Will you keep your car past 200,000 miles?


Asked by Jun 29, 2015 at 04:05 PM about the 2010 Subaru Outback 2.5i Limited

Question type: Maintenance & Repair

OK,  so,  we all know that the best value is keeping your car running as long as possible
after its paid for.  So,  how many of you generally keep your car beyond 200,000 miles.  
Sure,  there's going to be increased maintenance and a few repairs,  but,  it's less
expensive than buying a new car?     Do you agree?

6 Answers


I have had 3 vehicles past 200k. I keep them until multiple system failures And I beat the hell out of them too! I used them for work vehicles and traveled the country and the only time I have sent them to the bone yard is when I have accumulated 5 or more major system failures. Then I know it is time to update.


Thanks, were they Subaru's or a variety of other cars? If they were Subaru, did you get any benefits by joining the Subaru high mileage club? And , finally, how much past 200,000 miles did you go. I've actually only had one car past 200,000 miles and I purchased it used. It was an 86 Volvo DL. Most of all my other cars, I kept them somewhere between 150,000 to 200,000 miles. Still, I got plenty of service from them.

1 out of 1 people think this is helpful.
Keith Cahalan

I have a 2001 SUbaru Outback and it has 213,000 miles on it i purchased it used for $950.00 and it had 187,000 miles on it . I change the timing belt, the water pump and cam shaft seals and all the pulleys at the same time, I also changed out the cover gasket for a total of about $850.00 it is running fine, it leaks a little oil so i keep an eye on it and it is getting a little rust around the rear wheel wells and I see a lot of subaru's with the same rust in the same area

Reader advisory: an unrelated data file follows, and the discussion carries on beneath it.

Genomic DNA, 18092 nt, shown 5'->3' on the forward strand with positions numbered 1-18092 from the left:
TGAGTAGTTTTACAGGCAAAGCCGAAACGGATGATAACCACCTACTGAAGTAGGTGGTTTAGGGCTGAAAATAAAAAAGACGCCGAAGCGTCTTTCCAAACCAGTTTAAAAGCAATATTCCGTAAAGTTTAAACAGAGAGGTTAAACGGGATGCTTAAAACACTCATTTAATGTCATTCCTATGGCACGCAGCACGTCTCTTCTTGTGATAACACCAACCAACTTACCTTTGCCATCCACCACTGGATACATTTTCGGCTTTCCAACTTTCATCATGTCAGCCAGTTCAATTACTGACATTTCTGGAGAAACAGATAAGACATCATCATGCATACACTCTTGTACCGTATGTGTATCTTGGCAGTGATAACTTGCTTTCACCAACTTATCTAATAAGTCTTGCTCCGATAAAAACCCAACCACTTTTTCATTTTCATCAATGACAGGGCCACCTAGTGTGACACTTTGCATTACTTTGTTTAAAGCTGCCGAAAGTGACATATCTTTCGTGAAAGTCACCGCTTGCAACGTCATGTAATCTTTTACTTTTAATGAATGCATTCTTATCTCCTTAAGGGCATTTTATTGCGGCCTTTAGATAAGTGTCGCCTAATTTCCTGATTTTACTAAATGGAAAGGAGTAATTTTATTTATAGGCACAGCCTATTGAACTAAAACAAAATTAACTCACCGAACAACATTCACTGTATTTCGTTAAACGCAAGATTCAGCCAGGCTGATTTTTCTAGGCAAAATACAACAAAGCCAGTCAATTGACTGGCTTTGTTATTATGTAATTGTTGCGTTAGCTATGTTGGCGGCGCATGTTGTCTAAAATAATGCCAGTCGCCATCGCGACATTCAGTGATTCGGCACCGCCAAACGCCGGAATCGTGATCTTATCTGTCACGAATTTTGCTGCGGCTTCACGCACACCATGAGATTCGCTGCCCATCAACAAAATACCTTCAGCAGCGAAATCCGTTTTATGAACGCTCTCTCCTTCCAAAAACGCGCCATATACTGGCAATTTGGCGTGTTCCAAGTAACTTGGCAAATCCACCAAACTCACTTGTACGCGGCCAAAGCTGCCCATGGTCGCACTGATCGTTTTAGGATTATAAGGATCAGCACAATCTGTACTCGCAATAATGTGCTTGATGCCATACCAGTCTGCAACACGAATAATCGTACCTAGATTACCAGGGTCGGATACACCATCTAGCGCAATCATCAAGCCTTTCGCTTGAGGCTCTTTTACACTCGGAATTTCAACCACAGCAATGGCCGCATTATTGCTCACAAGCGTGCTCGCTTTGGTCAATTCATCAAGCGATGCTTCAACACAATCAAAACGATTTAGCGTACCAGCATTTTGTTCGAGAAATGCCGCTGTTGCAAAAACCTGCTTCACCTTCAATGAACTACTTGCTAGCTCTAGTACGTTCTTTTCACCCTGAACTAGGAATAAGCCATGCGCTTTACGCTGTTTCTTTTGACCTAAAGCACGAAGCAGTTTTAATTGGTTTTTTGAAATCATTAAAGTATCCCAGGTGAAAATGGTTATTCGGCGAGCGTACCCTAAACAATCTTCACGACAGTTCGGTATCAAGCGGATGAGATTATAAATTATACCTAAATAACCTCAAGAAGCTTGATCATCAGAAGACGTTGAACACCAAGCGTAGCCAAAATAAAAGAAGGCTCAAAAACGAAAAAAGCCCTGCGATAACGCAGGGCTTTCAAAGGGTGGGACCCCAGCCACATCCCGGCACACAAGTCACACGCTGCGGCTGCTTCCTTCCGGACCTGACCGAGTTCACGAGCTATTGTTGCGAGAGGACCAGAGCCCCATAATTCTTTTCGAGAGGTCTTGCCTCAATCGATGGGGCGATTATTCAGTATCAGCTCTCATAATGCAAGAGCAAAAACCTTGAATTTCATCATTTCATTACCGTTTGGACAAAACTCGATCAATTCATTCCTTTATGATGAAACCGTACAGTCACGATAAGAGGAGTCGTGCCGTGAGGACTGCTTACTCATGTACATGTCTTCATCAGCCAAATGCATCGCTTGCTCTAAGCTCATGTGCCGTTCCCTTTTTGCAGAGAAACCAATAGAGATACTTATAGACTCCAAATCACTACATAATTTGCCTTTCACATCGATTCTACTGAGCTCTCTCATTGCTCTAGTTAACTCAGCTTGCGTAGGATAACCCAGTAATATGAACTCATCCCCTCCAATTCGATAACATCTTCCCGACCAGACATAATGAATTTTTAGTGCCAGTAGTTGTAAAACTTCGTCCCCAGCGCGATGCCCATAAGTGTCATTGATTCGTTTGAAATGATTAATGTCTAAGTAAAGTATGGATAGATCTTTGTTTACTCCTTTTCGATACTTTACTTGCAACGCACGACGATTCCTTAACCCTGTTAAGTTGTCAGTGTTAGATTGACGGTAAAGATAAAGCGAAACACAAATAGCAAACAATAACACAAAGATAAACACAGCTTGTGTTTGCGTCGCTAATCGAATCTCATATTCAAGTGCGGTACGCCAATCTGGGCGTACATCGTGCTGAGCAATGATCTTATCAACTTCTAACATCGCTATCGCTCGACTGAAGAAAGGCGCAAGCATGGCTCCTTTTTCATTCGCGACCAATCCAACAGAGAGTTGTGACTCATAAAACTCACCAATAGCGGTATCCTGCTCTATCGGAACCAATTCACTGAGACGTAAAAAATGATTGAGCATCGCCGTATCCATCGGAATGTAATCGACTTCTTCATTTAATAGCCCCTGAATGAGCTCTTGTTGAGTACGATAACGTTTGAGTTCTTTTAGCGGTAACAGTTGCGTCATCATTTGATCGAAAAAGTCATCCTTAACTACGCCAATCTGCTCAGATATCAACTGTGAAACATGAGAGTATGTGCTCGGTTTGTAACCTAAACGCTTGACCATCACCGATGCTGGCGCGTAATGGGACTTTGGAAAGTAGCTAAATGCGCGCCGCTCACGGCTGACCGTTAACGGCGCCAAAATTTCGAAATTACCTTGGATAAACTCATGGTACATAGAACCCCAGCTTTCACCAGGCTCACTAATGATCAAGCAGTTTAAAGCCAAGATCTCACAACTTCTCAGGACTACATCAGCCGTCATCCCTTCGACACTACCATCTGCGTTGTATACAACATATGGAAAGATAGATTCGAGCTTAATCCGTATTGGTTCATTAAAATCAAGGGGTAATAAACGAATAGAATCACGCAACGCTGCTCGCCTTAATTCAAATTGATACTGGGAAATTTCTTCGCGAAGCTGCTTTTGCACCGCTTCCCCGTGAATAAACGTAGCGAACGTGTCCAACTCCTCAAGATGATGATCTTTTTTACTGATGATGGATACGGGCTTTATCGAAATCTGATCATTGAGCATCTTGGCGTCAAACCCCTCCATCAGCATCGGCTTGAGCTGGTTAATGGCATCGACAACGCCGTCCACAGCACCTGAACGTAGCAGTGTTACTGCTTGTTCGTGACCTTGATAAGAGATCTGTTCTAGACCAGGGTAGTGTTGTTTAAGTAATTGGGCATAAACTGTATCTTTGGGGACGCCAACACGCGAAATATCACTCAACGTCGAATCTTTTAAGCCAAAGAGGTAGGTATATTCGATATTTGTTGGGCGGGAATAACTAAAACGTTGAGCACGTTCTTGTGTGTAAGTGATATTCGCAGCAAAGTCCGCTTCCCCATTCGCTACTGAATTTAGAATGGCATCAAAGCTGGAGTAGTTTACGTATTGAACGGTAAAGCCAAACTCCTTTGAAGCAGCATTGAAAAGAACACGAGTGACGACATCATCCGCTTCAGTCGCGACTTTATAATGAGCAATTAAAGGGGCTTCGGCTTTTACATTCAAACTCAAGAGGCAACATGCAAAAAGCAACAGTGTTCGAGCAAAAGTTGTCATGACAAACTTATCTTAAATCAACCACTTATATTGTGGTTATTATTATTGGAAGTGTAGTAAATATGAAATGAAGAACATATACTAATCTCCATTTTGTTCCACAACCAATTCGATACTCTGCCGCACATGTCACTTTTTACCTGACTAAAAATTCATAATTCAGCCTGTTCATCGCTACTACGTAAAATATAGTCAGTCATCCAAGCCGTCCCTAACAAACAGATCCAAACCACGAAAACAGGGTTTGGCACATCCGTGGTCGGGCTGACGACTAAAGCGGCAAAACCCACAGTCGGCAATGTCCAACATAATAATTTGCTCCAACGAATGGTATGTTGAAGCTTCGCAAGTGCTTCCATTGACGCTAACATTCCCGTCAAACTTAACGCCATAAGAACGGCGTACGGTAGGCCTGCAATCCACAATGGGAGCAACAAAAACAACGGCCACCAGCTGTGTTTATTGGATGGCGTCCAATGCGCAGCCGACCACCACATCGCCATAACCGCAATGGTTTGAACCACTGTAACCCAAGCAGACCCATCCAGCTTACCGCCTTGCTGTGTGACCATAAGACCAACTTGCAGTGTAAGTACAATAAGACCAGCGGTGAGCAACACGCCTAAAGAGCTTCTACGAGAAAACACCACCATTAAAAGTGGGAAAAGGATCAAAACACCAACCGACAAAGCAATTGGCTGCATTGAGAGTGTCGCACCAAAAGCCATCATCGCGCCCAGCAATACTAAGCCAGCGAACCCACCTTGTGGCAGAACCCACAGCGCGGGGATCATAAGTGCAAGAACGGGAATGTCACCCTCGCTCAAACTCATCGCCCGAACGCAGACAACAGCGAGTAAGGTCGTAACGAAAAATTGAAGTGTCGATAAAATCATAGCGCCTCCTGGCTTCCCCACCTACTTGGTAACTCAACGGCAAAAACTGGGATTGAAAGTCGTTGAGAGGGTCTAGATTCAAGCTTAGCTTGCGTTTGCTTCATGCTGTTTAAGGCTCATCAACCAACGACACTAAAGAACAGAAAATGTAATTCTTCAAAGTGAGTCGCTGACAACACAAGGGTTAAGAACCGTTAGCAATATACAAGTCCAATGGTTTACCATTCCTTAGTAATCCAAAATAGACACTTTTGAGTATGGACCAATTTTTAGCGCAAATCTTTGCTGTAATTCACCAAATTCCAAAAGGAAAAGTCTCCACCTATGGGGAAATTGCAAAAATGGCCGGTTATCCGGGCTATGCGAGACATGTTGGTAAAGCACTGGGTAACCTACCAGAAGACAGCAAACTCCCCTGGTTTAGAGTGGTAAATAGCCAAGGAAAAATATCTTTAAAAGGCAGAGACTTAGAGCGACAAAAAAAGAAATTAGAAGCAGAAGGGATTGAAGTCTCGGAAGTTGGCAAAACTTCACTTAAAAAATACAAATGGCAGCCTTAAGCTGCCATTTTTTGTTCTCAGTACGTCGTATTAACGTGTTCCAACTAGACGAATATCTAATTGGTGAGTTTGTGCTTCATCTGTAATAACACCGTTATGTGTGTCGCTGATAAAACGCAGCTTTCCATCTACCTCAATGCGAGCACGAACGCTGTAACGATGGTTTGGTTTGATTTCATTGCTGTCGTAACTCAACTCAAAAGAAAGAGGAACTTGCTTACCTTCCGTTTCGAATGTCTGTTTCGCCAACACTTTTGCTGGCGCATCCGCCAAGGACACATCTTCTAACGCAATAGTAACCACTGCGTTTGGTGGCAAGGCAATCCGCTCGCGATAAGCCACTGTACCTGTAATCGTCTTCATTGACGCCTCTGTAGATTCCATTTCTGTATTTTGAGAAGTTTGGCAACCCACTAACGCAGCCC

Hi Kinder, good going, you've invested $1,800 and went 26,000 miles for a total of 6.9 cents per mile. That's an awesome return on your investment. Just proves my point that it's almost always less expensive to just repair an older car. In your case it's especially true since you're doing a lot of work yourself. Even so, even if you had it professionally done, it would still be less expensive than replacing it with a newer model. By the way, your car is an inspiration for me... I would be very happy to be able to get my car to over 200,000 miles. Although I normally think of replacement around 150,000. I've got a long way to go before even thinking about that. Tell me again, are you on the original engine and transmission, if you know?


Sorry, didn't mean to mispell your name, my auto correct did that.


I had a 1985 Toyota PU that went over 320,000 miles with few repairs which I did myself but it was a simple easy to work on vehicle, New cars that are more complex have a lot to go wrong and all those little things that do go wrong can eat up a lot of money. My 03 Forester is at 197,000 with just wheel bearing and cam belt replacements. I have two Fords with 170,000 and although they run good and don't use oil, those little things are going wrong all over the place and a lot of them will be expensive to fix. Bottom Line? The more complex the car, the more difficult and expensive to run it for over 200k.

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